History of Art and Architecture is about the study of images, objects and buildings. It is unique in developing high levels of visual literacy applicable to a range of career pathways. It explores why works of art look the way they do and seeks to discover what they say about the societies that created them. It develops skills in visual analysis, critical assessment, and communication.
History of Art and Architecture will appeal to those interested in museums, galleries, architectural heritage, and visual culture. It provides students with essential knowledge and skills for documenting and analysing works of art and architecture. It hones an ability to describe and critically analyse images, builds a rich visual memory, and develops skills in research and its presentation. Students do not need any previous knowledge of art history or any practical skill in art to take this course.
Trinity boasts a wide range of expertise in Irish and European art from medieval manuscripts to contemporary art. Direct experience of objects, artworks, and buildings is fundamental to the discipline and Dublin’s impressive collections of paintings and sculpture, together with its rich architectural heritage provide an ideal basis for study. The proximity of the University to the city’s many museums and galleries renders site visits a central and distinctive feature of the undergraduate programme, and particular emphasis is placed on student engagement with the national collections. The Douglas Hyde Gallery, one of Ireland’s leading contemporary art galleries, is situated at Trinity. The University also has a major collection of manuscripts, paintings and sculpture, and a student committee assists the curator in managing this collection.
The pathways available are Single Honors, Major with Minor and Joint Honors. Click here for further information.
In recent years graduates have been employed as lecturers, curators, editors, and writers in universities, galleries, museums, publishing houses and art salesrooms in Ireland and abroad. These include the Victoria and Albert Museum, the Dulwich Picture Gallery, the Universities of Princeton, Oxford, Cambridge, and Saint Andrews, the National Gallery of Ireland, the Irish Museum of Modern Art, the Irish Architectural Archive, and University College Dublin. Graduates have also worked in a broad range of administrative, commercial, and media-based employment and have commented on the usefulness of visual literacy in marketing, public relations, and journalism.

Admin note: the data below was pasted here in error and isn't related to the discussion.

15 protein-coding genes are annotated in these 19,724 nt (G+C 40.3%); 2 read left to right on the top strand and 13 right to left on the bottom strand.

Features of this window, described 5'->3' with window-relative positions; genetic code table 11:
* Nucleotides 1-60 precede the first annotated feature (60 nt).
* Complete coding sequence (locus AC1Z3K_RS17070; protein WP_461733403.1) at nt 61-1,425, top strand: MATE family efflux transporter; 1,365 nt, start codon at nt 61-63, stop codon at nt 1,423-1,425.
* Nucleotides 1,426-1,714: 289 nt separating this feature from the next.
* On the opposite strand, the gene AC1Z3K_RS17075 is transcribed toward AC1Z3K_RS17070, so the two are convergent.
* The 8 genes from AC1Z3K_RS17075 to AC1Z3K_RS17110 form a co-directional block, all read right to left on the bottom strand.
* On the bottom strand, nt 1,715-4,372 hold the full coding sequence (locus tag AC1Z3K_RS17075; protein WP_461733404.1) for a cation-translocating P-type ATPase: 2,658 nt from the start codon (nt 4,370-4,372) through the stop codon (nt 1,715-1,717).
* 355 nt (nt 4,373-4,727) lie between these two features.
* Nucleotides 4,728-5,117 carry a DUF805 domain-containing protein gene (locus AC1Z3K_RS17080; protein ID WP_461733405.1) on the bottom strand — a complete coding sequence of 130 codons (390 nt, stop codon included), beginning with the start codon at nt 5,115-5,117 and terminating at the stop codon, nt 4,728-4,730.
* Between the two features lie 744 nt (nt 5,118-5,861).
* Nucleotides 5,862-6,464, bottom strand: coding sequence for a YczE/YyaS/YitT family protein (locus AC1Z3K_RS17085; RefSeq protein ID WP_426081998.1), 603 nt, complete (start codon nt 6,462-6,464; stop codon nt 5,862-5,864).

This course teaches you how to analyse works of art and how to understand and explain their historical significance. You will take a broad range of modules covering the history of painting, sculpture, and architecture from antiquity to modern times. Topics available include early medieval art and architecture, the art of the Italian Renaissance, the art of nineteenth-century France, and the artistic and architectural achievements of the twentieth and twenty-first centuries.
In first year, students take modules that provide an introduction to various aspects of art and architecture, and to the practice of art history. These examine the critical analysis of artworks and structures in various mediums, the importance of iconography, and the different technical methods used by artists and architects from ancient Greece to the present day. In the first year the concentration is principally on Western art, while in second year students can take more focused modules in areas such as the Arts of Japan and Irish art.
In first year, single honors students also take modules exploring individual works of art, and how past scholarship and interpretation of art and architecture impacts on our understanding and approaches to art and architecture today. This is developed in the second year, when all students have the opportunity to take modules on the methodologies of art history and the display of art. Students may also participate in a work placements and study trips for credit.
In third and fourth years students have the opportunity to specialise in areas that are particular interest to them. In third year they can chose from a range of options that may include for example:
These courses comprise a mixture of lectures and small group seminars.
In their final year students select up to two topics dealing with the art-historical issues at a more specialised level. Where possible, these include the opportunity of studying primary sources and particular emphasis is placed on personal observation and interpretation of original works of art and architecture.
Examples of special subject topics include Art and Architecture in Late Medieval Ireland, Studies in Architecture and Ornament, Early Modern Portraiture, Gender, Art and Identity, Painting in Ireland and Britain c1800-1900, and Irish Modern and Contemporary Art.
Assessment is by coursework, examinations and a Capstone research project.
Students studying History of Art and Architecture may apply to spend a year abroad, using the exchange networks of the School of Histories and Humanities. These include Erasmus programme links with universities in Berlin, Istanbul, Madrid, Paris and Pisa. In addition, the programme facilitates exchanges with non-European institutions in Australia, Canada, China, Singapore and the USA.